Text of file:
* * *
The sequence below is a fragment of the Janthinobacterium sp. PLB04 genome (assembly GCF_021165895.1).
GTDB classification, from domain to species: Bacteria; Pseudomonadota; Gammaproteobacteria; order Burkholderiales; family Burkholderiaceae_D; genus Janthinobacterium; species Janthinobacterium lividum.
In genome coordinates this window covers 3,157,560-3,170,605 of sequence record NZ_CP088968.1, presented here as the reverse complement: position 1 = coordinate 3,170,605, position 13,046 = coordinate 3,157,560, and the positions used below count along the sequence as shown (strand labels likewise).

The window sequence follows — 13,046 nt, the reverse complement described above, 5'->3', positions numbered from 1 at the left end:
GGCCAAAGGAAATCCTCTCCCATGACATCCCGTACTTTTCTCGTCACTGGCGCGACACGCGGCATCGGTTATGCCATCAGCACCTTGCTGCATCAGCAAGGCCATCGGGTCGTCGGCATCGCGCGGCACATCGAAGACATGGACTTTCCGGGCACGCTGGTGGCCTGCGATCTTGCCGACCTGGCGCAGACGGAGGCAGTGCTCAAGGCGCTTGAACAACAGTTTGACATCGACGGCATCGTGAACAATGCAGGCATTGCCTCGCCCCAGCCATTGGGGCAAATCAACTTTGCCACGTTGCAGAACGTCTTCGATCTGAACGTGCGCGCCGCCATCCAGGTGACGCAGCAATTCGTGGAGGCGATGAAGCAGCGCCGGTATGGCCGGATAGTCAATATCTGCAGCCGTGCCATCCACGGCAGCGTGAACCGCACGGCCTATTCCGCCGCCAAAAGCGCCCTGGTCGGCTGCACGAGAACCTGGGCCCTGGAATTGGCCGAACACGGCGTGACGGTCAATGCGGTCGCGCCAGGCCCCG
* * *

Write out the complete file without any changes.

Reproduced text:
The sequence below is a fragment of the Janthinobacterium sp. PLB04 genome (assembly GCF_021165895.1).
GTDB classification, from domain to species: Bacteria; Pseudomonadota; Gammaproteobacteria; order Burkholderiales; family Burkholderiaceae_D; genus Janthinobacterium; species Janthinobacterium lividum.
In genome coordinates this window covers 3,157,560-3,170,605 of sequence record NZ_CP088968.1, presented here as the reverse complement: position 1 = coordinate 3,170,605, position 13,046 = coordinate 3,157,560, and the positions used below count along the sequence as shown (strand labels likewise).

The window sequence follows — 13,046 nt, the reverse complement described above, 5'->3', positions numbered from 1 at the left end:
GGCCAAAGGAAATCCTCTCCCATGACATCCCGTACTTTTCTCGTCACTGGCGCGACACGCGGCATCGGTTATGCCATCAGCACCTTGCTGCATCAGCAAGGCCATCGGGTCGTCGGCATCGCGCGGCACATCGAAGACATGGACTTTCCGGGCACGCTGGTGGCCTGCGATCTTGCCGACCTGGCGCAGACGGAGGCAGTGCTCAAGGCGCTTGAACAACAGTTTGACATCGACGGCATCGTGAACAATGCAGGCATTGCCTCGCCCCAGCCATTGGGGCAAATCAACTTTGCCACGTTGCAGAACGTCTTCGATCTGAACGTGCGCGCCGCCATCCAGGTGACGCAGCAATTCGTGGAGGCGATGAAGCAGCGCCGGTATGGCCGGATAGTCAATATCTGCAGCCGTGCCATCCACGGCAGCGTGAACCGCACGGCCTATTCCGCCGCCAAAAGCGCCCTGGTCGGCTGCACGAGAACCTGGGCCCTGGAATTGGCCGAACACGGCGTGACGGTCAATGCGGTCGCGCCAGGCCCCG